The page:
Sasha recommended to me Jean Gimpel's The Medieval Machine, which is indeed a fascinating history of the Medieval Industrial Revolution. Gimpel's claim is that the Middle Ages, especially from the 11th to the 13th centuries were — despite their reputation — a time of great innovation in a wide range of fields: the harnessing of water and wind power, increased efficiency in agriculture and in use of draft animals (especially horses), the invention of clocks, eyeglasses, and other important tools, and more. Very interesting stuff, and seems quite persuasive.
But Gimpel also draws analogies between his time (the book was first published in 1976, but then revised in 1988) and the Middle Ages — and, boy, are they pessimistic. Some of his specific criticisms of then-modern cultural attitudes toward technology and innovation seem generally apt, but consider the bottom lines, from the January 1988 Preface (one paragraph break added):
We are witnessing a sharp arrest in technological impetus, save in the military field: it was in the declining Middle Ages that the cannon was developed. Innovations — that is, inventions that have been financed, tested and made commercially available — are few and far between, a fact particularly remarkable in the pharmaceutical industry. Even computers have not spread into every home in the country, as was forecast. Like every previous civilization, we have reached a plateau.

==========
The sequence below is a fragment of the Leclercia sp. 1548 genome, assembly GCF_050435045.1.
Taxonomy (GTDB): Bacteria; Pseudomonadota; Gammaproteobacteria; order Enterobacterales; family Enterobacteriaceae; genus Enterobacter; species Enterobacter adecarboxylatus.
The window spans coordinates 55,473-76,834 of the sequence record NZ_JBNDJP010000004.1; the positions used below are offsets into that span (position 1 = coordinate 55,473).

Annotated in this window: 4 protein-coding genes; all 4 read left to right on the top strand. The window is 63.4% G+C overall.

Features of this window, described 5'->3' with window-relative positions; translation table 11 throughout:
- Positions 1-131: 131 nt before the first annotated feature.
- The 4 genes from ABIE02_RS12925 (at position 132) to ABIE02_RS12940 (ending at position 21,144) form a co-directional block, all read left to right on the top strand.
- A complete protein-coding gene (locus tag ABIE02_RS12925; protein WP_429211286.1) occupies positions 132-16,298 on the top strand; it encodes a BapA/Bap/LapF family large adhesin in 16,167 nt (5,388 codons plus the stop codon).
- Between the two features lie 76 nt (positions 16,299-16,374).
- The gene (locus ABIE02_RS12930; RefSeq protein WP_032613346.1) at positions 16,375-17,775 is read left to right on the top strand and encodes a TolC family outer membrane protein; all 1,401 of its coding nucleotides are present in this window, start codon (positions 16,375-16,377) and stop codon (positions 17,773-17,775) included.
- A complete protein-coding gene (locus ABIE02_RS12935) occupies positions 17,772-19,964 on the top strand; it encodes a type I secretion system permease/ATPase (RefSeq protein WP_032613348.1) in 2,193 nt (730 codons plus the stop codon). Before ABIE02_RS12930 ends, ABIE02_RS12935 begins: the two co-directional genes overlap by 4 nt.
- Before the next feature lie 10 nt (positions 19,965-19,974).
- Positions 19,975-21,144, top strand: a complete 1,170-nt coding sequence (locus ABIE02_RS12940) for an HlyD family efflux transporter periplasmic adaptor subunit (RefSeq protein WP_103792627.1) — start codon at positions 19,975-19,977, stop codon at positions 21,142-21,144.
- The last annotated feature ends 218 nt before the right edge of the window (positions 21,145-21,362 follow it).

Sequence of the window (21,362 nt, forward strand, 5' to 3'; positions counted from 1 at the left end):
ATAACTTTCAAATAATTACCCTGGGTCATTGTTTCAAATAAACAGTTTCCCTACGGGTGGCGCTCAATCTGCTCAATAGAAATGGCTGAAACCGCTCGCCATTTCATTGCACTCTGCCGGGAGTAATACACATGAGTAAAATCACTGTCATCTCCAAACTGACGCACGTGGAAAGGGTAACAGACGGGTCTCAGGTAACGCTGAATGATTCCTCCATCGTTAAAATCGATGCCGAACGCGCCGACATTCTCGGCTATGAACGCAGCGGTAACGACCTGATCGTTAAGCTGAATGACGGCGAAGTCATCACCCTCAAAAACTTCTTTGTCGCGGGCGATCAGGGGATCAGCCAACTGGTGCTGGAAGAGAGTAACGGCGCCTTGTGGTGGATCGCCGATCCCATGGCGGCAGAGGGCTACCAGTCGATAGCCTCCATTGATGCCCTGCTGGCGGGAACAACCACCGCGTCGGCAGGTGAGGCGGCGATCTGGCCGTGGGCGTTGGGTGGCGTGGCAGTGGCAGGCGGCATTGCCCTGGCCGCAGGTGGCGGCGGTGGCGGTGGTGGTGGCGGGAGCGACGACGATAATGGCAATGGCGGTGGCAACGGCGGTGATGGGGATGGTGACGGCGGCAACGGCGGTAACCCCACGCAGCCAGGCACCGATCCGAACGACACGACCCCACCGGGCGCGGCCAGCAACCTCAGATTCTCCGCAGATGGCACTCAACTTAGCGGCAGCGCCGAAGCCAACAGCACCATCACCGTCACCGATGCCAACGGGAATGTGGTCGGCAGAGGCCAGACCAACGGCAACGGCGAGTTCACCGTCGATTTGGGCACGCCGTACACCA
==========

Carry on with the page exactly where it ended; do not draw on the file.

The main purpose of this study is to examine closely, and with new perspectives, the industrial life and institutions of the Middle Ages, and the genius of their inventinveness. Comparisons with our own society will be apparent throughout, and a detailed study of parallels between the two great inventive eras, medieval and modern, will be found in the epilogue....
[But] I must point out one alarming contrast. The economic depression that struck Europe in the fourteenth century was followed ultimately by economic and technological recovery.
But the depression we have moved into will have no end. We can anticipate centuries of decline and exhaustion. There will be no further industrial revolution in the cycles of our Western civilization.
Hmm. I surely can't promise unlimited future technological growth; one has to be hesitant in making predictions like that. But Gimpel seems to have no such hesitation — "the depression we have moved into will have no end." "There will be no further industrial revolution in the cycles of our Western civilization."
Looking even at the modest span of time from 1976 and 1988 to the present, that sort of confidence in technological stagnation seems pretty hard to swallow. Perhaps the English (and in some measure American) economic doldrums of the 1970s left a sour taste in Gimpel's mouth; yet it seems a mistake to judge the technological future of an entire civilization based on sad interludes such as those.